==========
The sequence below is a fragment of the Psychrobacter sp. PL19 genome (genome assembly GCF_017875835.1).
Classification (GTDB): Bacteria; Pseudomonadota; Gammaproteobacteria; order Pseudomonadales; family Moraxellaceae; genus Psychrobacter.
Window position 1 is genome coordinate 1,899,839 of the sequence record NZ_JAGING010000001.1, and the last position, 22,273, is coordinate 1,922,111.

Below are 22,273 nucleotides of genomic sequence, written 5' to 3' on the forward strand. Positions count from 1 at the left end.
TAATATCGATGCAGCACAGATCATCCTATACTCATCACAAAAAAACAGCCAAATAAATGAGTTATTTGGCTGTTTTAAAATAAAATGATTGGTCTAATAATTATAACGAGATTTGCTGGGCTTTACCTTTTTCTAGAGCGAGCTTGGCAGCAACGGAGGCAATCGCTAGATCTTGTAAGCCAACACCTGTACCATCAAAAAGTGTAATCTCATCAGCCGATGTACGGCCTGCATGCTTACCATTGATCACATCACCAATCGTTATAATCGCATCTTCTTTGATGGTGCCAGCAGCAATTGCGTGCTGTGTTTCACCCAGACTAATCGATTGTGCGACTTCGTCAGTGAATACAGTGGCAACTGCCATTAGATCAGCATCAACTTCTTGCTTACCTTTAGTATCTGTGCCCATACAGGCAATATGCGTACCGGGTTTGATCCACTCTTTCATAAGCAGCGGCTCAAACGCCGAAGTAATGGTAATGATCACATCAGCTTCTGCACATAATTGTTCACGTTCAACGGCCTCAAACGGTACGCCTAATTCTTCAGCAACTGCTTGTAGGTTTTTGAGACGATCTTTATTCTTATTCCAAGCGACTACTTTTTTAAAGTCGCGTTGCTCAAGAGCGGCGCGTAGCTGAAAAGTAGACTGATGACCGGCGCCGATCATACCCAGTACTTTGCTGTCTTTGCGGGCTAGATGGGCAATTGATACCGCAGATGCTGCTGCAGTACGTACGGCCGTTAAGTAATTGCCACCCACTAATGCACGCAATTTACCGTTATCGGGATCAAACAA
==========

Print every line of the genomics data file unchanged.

The sequence below is a fragment of the Psychrobacter sp. PL19 genome (genome assembly GCF_017875835.1).
Classification (GTDB): Bacteria; Pseudomonadota; Gammaproteobacteria; order Pseudomonadales; family Moraxellaceae; genus Psychrobacter.
Window position 1 is genome coordinate 1,899,839 of the sequence record NZ_JAGING010000001.1, and the last position, 22,273, is coordinate 1,922,111.

Below are 22,273 nucleotides of genomic sequence, written 5' to 3' on the forward strand. Positions count from 1 at the left end.
TAATATCGATGCAGCACAGATCATCCTATACTCATCACAAAAAAACAGCCAAATAAATGAGTTATTTGGCTGTTTTAAAATAAAATGATTGGTCTAATAATTATAACGAGATTTGCTGGGCTTTACCTTTTTCTAGAGCGAGCTTGGCAGCAACGGAGGCAATCGCTAGATCTTGTAAGCCAACACCTGTACCATCAAAAAGTGTAATCTCATCAGCCGATGTACGGCCTGCATGCTTACCATTGATCACATCACCAATCGTTATAATCGCATCTTCTTTGATGGTGCCAGCAGCAATTGCGTGCTGTGTTTCACCCAGACTAATCGATTGTGCGACTTCGTCAGTGAATACAGTGGCAACTGCCATTAGATCAGCATCAACTTCTTGCTTACCTTTAGTATCTGTGCCCATACAGGCAATATGCGTACCGGGTTTGATCCACTCTTTCATAAGCAGCGGCTCAAACGCCGAAGTAATGGTAATGATCACATCAGCTTCTGCACATAATTGTTCACGTTCAACGGCCTCAAACGGTACGCCTAATTCTTCAGCAACTGCTTGTAGGTTTTTGAGACGATCTTTATTCTTATTCCAAGCGACTACTTTTTTAAAGTCGCGTTGCTCAAGAGCGGCGCGTAGCTGAAAAGTAGACTGATGACCGGCGCCGATCATACCCAGTACTTTGCTGTCTTTGCGGGCTAGATGGGCAATTGATACCGCAGATGCTGCTGCAGTACGTACGGCCGTTAAGTAATTGCCACCCACTAATGCACGCAATTTACCGTTATCGGGATCAAACAA